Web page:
Generosity

Generosity

While in Yangon for the first time to deliver a team development program, I learned that the people of Myanmar have a distinct word for empathy: “Ko chin sar-nar-hmu”. Empathy, widely recognized as a core trait for effective leadership, is deeply rooted culturally and resonates strongly across all corners of Myanmar society and business. Leaders for example are expected to have realistic expectations of their subordinates and couples should not be forced to live apart because of professional duties. Lacking empathy or being inconsiderate (or too direct, not uncommon for a Dutchman) typically causes animosity.

When we express or experience emphatic behaviour, a hormone known as oxytocin is released. This hormone also manifests when we bond with others and when we experience trust in or from others. The more people bond with eachother, through family, friendship or common (cultural) beliefs, the more this hormone flows. Absence of common beliefs does the opposite with lower levels of empathy as a result. It’s effect can be observed in Western society with it’s deeply divided nations.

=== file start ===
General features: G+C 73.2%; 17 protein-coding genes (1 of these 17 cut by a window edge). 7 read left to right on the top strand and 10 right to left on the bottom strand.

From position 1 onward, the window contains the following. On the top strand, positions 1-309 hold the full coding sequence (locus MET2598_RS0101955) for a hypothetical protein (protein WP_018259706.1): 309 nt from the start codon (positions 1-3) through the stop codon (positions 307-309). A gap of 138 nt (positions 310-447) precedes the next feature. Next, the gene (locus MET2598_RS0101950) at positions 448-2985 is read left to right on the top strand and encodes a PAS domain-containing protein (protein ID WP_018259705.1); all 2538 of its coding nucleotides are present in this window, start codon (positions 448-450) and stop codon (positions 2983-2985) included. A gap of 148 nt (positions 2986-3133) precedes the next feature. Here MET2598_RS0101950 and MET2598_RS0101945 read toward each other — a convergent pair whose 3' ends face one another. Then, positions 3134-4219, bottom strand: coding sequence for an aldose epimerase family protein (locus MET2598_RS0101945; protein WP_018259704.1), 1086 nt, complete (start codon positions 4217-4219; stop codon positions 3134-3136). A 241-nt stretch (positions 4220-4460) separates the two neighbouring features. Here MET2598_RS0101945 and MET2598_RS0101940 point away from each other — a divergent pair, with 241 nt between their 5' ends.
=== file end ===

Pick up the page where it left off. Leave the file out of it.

Oxytocin is the ultimate trust hormone and chemical manifestation of love. It propels generosity and care for others, which may explain why you can observe empathy in the form of altruism in Yangon’s everyday society; from preparing food for the monks and feeding stray animals to charity donations for the poor and other social causes. In fact, according to The CAF World Giving Index 2015, a larger proportion of Myanmar people give money to charity every month than any other country on earth, by far.

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